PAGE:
The basic sequence is 1) recognize the judgment; 2) examine the context in which the judgment was made; 3) identify the ideas/conditions influencing the judgment; 4) evaluate the ideas/conditions for relevance; and 5) revise or support the judgment based on relevant ideas/conditions. Recognize, examine, identify, evaluate, revise or support.
Group consensus offers a good opportunity to engage in this process. For example, last spring I had the privilege of working with a school reading curriculum team. After identifying the comprehension skills we thought a comprehensive program addresses, we identified the various levels of development each skill represents. With one skill, I raised questions regarding its usefulness. Two teachers tried making a case for the skill, pulling out several books written by “experts” who presented the skill as an absolute necessity. As we examined the evidence these authors offered, we found the skill lacking in its contribution to a reader’s understanding. We rejected the skill as presented by the experts, but we did not immediately eliminate it as having potential value. We kept exploring how the skill could be used, and we recognized its value once we further defined it. None of us, neither skeptics nor supporters, held our initial opinions once we recognized our instant judgments, examined the context, evaluated the contextual ideas/conditions for relevance, and revised our thinking accordingly. We ended up with something new, something neither side imagined at the beginning, and something far better than even the experts had offered.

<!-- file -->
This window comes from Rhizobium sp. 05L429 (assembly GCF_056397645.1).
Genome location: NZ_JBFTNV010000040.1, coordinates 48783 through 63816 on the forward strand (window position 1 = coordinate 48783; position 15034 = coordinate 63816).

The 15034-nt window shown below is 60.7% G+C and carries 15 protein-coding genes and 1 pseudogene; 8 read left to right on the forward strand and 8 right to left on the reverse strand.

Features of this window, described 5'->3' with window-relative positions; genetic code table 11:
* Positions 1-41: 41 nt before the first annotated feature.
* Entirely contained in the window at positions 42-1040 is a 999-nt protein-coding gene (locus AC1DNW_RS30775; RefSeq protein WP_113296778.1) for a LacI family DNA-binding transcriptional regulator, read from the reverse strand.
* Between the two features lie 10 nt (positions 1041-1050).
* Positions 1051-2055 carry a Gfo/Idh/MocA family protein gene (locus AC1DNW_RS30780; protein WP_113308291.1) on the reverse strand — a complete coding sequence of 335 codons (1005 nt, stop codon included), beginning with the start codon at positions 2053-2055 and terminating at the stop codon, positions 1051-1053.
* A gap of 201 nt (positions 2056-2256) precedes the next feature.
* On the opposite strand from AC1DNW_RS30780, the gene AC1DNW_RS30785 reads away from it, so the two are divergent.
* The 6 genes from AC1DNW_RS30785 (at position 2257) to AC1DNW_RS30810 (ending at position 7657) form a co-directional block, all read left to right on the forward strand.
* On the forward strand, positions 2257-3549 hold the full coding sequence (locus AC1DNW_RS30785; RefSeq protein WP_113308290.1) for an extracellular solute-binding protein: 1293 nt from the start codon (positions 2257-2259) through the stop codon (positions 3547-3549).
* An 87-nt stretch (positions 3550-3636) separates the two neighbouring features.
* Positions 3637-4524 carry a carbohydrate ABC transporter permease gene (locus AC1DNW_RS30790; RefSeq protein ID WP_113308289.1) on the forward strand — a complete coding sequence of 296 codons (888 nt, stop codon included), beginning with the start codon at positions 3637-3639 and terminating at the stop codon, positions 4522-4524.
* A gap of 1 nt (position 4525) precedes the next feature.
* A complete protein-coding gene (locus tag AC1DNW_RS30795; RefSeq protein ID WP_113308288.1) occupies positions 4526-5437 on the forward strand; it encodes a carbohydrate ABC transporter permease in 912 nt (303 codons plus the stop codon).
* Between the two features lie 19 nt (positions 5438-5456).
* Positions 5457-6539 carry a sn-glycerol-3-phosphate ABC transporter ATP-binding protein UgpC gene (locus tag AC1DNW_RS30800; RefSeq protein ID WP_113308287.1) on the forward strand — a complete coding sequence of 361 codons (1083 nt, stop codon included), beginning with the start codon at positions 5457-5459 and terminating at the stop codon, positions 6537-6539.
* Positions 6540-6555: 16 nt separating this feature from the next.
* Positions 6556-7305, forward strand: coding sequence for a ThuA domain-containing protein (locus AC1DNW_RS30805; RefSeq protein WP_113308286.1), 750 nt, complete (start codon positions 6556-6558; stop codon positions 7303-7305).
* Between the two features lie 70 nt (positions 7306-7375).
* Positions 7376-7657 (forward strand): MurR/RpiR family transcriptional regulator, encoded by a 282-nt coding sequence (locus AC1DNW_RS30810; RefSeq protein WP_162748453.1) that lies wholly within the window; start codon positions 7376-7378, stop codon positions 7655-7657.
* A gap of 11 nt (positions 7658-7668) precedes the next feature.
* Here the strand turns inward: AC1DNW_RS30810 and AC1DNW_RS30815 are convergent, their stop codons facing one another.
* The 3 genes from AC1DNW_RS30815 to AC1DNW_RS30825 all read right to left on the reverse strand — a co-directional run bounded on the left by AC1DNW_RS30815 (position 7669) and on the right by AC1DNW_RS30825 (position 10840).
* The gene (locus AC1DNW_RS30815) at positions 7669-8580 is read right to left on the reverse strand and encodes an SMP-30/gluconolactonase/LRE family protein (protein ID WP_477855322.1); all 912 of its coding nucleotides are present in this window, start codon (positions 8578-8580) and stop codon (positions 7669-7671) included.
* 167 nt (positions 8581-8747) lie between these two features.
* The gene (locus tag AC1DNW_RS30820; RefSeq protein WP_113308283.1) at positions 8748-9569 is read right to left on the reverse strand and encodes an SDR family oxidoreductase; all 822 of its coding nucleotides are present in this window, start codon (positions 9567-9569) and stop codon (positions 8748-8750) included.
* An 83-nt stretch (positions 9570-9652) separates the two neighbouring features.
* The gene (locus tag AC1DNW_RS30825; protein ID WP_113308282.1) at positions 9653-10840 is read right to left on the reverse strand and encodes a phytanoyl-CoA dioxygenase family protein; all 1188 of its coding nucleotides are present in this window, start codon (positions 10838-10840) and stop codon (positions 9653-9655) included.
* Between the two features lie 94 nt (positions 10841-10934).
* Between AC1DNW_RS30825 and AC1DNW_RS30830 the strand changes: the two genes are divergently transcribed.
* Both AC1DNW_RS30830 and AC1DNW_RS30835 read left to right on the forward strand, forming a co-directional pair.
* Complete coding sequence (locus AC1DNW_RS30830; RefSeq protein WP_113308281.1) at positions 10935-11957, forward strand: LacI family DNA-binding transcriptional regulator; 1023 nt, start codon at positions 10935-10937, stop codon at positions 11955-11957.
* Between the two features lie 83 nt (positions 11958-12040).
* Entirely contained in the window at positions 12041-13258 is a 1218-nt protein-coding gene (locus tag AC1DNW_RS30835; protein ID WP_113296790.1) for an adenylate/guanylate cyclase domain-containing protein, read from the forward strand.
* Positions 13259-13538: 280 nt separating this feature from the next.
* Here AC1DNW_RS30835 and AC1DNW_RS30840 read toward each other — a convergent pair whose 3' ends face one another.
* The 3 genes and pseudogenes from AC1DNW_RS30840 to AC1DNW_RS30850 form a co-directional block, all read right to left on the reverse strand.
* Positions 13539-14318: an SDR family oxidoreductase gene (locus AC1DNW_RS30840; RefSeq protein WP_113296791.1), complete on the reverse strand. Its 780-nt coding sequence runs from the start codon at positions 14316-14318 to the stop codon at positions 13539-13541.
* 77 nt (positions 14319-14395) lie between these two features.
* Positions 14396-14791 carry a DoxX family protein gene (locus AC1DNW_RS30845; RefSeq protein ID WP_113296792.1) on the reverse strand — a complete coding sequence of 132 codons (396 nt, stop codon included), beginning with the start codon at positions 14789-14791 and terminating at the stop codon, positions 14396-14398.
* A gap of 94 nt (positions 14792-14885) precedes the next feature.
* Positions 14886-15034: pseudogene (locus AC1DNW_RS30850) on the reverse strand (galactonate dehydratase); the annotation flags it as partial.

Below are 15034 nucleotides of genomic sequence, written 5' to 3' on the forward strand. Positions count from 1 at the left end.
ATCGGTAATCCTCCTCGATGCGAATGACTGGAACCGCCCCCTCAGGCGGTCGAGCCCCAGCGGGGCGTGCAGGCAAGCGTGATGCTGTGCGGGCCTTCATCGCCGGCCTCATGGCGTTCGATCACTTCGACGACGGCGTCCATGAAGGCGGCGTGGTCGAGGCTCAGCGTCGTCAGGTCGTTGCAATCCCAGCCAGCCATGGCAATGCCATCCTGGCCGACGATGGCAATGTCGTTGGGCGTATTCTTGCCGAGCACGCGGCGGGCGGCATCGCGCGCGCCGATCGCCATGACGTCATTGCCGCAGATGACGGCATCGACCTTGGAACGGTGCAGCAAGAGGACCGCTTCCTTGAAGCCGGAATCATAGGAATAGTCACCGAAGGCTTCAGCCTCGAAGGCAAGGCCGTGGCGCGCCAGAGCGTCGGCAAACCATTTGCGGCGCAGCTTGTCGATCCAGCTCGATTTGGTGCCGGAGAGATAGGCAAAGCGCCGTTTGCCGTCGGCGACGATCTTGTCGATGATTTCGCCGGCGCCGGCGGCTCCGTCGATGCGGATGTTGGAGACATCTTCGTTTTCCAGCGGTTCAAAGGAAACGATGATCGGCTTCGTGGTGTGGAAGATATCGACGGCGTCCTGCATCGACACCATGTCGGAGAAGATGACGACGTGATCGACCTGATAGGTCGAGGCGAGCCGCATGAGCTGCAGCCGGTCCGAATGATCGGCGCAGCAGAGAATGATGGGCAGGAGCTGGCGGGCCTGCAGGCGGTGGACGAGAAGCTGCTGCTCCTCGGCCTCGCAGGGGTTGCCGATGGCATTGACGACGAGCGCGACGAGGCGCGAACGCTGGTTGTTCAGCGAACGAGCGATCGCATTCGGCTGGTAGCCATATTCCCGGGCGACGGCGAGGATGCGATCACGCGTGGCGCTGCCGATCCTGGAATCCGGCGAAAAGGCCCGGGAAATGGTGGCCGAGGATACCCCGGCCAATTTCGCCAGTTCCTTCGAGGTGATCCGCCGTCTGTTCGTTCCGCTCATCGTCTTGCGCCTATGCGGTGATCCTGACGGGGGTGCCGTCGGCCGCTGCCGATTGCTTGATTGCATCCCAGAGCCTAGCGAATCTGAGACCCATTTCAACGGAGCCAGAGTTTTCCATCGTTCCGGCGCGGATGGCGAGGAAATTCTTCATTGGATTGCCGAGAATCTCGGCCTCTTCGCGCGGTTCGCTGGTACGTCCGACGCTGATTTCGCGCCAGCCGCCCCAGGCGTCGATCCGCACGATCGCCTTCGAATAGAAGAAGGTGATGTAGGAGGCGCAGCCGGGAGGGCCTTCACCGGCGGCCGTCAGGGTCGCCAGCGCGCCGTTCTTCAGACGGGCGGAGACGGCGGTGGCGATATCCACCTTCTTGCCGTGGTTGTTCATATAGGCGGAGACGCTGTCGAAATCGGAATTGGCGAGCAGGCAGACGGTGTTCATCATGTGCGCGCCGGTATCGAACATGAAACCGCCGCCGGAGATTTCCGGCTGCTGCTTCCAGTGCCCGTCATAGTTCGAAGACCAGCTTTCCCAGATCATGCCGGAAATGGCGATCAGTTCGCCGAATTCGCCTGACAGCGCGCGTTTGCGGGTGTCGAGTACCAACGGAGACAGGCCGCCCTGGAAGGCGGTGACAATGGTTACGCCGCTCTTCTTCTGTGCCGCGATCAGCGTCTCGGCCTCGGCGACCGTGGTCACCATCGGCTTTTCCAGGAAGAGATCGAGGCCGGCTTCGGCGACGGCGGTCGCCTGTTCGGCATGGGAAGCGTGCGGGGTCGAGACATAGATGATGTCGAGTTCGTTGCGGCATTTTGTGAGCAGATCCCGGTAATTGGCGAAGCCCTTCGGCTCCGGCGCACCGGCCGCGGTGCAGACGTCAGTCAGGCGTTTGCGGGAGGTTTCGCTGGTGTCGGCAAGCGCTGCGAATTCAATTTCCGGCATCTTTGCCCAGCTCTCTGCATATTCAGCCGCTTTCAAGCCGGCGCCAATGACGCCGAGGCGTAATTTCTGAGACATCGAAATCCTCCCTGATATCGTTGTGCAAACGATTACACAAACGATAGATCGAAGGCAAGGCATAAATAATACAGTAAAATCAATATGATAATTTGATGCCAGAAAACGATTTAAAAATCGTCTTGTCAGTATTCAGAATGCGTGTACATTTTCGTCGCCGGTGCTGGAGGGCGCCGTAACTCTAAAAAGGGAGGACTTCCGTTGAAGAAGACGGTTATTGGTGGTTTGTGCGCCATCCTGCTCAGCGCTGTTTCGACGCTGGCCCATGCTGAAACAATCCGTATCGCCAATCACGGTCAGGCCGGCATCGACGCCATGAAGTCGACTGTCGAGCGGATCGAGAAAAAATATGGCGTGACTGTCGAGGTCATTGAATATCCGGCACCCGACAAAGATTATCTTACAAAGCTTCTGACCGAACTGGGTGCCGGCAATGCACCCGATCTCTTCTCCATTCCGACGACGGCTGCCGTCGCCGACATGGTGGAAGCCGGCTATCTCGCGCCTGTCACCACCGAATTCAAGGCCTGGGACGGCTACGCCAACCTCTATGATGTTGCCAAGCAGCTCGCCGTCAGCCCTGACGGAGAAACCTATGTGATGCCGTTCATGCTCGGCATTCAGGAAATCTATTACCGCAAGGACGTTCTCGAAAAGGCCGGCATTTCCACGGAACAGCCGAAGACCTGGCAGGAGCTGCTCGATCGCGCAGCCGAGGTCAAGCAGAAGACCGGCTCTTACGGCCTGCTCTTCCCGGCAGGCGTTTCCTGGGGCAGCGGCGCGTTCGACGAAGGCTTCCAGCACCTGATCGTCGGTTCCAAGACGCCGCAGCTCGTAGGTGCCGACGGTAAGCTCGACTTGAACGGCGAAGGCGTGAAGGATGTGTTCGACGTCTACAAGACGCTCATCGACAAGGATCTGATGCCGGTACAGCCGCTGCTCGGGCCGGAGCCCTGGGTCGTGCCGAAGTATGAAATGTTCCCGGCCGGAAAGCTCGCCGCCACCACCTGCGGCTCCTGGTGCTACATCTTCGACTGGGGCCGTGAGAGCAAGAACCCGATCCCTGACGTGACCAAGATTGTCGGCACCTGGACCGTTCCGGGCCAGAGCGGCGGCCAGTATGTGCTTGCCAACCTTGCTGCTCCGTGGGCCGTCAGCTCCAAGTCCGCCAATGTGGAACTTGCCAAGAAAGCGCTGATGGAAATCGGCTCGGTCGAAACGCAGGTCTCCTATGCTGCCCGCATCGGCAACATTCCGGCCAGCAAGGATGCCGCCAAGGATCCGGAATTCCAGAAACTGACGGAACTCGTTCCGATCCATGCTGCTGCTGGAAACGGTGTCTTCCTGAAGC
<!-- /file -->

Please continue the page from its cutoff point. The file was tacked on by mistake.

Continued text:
In the classroom, widely held ideas provide similar opportunities. For example, middle- and high-school students frequently voice opinions about everything from media personalities to major social and political issues. These opinions, often expressed in pre-class dialogue or in-class discussions, provide an opportunity to engage students in jumping backwards, to explore such instant opinions and re-think them. Done enough, this process becomes natural when an opinion is expressed, and eventually becomes a means for students to self-revise their own judgments.
When we recognize the influence context has on our thinking, we can become our own skeptics, actively scrutinizing influences on our thinking and minimizing those that are irrelevant. It may not matter whether we like a song because of its catchy melody and lyrics or because it was the soundtrack to a favored movie scene, but many of our judgments are far more consequential. In those situations, jumping backwards my provide the best path forward for us, for our students, and for the thinkers both of us can become.
We can equip students for better thinking by helping them jump, backwards.
Kevin D. Washburn (@kdwashburn) is the executive director of Clerestory Learning, author of instructional-design model Architecture of Learning and instructional-writing program Writer’s Stylus, and co-author of an instructional-reading program used by schools nationwide. He is the author of “The Architecture of Learning: Designing Instruction for the Learning Brain” and is a member of the International Mind, Brain and Education Society and the Learning & the Brain Society. Washburn has taught in classrooms from third grade through graduate school.